Forty-five troops from the United Arab Emirates were killed in Yemen while taking part in Saudi-led operations against Shiite rebels, the Gulf nation said Friday, in the deadliest day for its military in its 44-year history.
The UAE's minister of state for foreign affairs, Anwar Gargash, said the troops were killed when a rebel missile struck an ammunition depot. On his official Twitter feed, he said the "cowardly attack will not deter us."
Pro-government Yemeni security officials said the missile strike took place in the province of Marib, 75 miles east of the capital, Sanaa. Officials from the media office of the Shiite rebel movement known as the Houthis in the Yemeni capital Sanaa confirmed they fired a Soviet-era Tochka missile in the area. The officials spoke on condition of anonymity because they were not authorized to talk to the press.
The deaths pointed to the increasingly prominent role of the Emirates on the ground in Yemen's war — both in troops and hardware — though the government has never made clear the full extent of their role or the numbers of troops involved.
The UAE's news agency, WAM, initially reported 22 members of the military were killed Friday but later reported that 23 more had died of their wounds. It gave no details on how they were killed or on what their role in the conflict was.
The US-allied Emirates, a federation of seven small Gulf states including Dubai and the oil-rich capital of Abu Dhabi, is one of the most prominent members of the Saudi-led coalition, which aims to roll back gains by the Shiite rebels and their allies in the deeply impoverished Arabian Peninsula country. The Saudi-led and US-backed coalition, made up mainly of Gulf nations, has been launching airstrikes against the rebels since March. But the UAE is the only country that has acknowledged having troops on the ground in Yemen in the conflict.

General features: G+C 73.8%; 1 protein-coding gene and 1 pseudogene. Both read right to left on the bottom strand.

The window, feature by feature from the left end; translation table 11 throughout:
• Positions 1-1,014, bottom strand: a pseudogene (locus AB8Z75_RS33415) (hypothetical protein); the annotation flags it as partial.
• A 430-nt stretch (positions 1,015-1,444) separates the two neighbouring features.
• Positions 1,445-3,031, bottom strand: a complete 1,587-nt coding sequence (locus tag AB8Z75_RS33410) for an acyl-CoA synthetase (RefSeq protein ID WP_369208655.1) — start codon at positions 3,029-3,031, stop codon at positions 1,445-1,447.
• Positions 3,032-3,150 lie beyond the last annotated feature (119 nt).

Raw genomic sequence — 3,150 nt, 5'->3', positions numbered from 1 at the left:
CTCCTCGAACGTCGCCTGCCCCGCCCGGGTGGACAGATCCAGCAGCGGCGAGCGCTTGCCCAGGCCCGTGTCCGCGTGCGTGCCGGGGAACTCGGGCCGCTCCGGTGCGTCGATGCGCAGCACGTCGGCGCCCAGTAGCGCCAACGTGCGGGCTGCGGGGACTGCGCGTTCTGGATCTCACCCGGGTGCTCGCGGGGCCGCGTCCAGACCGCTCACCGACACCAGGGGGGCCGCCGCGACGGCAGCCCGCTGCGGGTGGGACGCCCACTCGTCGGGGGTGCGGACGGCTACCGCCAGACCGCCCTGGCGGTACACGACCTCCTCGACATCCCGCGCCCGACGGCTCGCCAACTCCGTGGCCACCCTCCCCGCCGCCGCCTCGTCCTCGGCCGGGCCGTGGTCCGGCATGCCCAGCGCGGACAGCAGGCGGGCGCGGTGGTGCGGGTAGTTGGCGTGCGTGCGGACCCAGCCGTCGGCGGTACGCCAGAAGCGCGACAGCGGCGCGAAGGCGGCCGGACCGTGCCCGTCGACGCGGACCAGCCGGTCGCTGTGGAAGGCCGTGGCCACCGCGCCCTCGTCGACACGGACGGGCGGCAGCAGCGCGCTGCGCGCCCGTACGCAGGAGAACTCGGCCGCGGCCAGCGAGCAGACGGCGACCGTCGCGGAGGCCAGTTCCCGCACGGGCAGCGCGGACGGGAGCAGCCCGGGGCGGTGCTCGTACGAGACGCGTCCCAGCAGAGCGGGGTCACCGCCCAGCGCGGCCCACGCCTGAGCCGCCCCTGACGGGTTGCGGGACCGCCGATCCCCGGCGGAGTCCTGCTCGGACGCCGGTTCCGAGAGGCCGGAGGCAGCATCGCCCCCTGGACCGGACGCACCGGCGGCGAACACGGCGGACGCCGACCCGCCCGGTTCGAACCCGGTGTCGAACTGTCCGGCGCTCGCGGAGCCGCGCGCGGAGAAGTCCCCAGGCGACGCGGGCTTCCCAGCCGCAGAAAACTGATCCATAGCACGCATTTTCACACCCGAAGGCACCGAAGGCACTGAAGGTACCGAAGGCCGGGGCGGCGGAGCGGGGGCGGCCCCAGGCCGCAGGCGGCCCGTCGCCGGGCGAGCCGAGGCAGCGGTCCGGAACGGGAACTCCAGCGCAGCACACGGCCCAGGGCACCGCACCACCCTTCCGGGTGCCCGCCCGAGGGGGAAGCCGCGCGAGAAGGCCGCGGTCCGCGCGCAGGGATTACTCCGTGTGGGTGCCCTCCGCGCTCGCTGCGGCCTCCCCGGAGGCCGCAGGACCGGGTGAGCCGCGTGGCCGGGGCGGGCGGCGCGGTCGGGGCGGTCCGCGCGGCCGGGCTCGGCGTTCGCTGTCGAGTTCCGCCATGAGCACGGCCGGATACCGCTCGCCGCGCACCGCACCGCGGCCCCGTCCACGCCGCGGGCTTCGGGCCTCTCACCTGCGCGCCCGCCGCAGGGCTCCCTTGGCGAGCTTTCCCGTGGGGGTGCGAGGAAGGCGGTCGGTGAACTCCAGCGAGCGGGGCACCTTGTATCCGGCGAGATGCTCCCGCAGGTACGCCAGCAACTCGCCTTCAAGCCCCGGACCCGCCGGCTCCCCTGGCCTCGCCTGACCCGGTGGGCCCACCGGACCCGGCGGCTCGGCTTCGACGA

The Houthi rebels took over Sanaa a year ago and soon after swept over other parts of the country, driving President Abed Rabbo Mansour Hadi into self-imposed exile in Saudi Arabia. The Houthis are backed by army units loyal to former President Ali Abdullah Saleh, and fighting has raged in multiple parts of the country between those forces and those loyal to Hadi as well as southern separatists and local militias opposed to the Houthis.
Bahrain's state news agency also reported Friday that five of its soldiers were killed while "defending the southern border of Saudi Arabia." It didn't give specifics. Yemen is the only country on Saudi Arabia's southern border where there is fighting, and Houthis have frequently shelled across the frontier.
The Emirati deaths came amid heavy clashes and intensified coalition airstrikes in Marib province, as the opposing sides gear up for a critical battle over the coming days. Pro-government forces want to clear Marib province of Houthi fighters, then proceed on to neighboring Jawf province to the north then to Saada, the Houthis' stronghold in the north, the security officials said.
The toll was the Emirates' highest number of combat casualties since the federation was founded in 1971. Around six of its troops were killed fighting as part of the US-led coalition that drove the Iraqi forces of Saddam Hussein out of Kuwait in 1991. At least five other members of the Emirati military have been killed in Yemen this year, and another died during training exercises related to the operation in Saudi Arabia.
On Friday, US Secretary of State John Kerry phoned the Emirati foreign minister, Sheikh Abdullah bin Zayed Al Nahyan, after the deaths were announced to express his condolences, WAM said.
The Yemen deployment is part of an increasingly assertive military policy by the UAE in the region. Its warplanes are believed to have carried out strikes against Islamic militants in Libya in coordination with Egypt. The Emirates last month freed a British hostage being held in Yemen in what authorities said was a military intelligence operation. The captive, Robert Douglas Semple, had been kidnapped 18 months earlier by Al Qaeda in Yemen and was flown out aboard a UAE military aircraft.
Last year, the Gulf nation introduced a law requiring military service for adult males. It created a new national holiday last month, Martyrs Day, to commemorate those killed in the line of duty.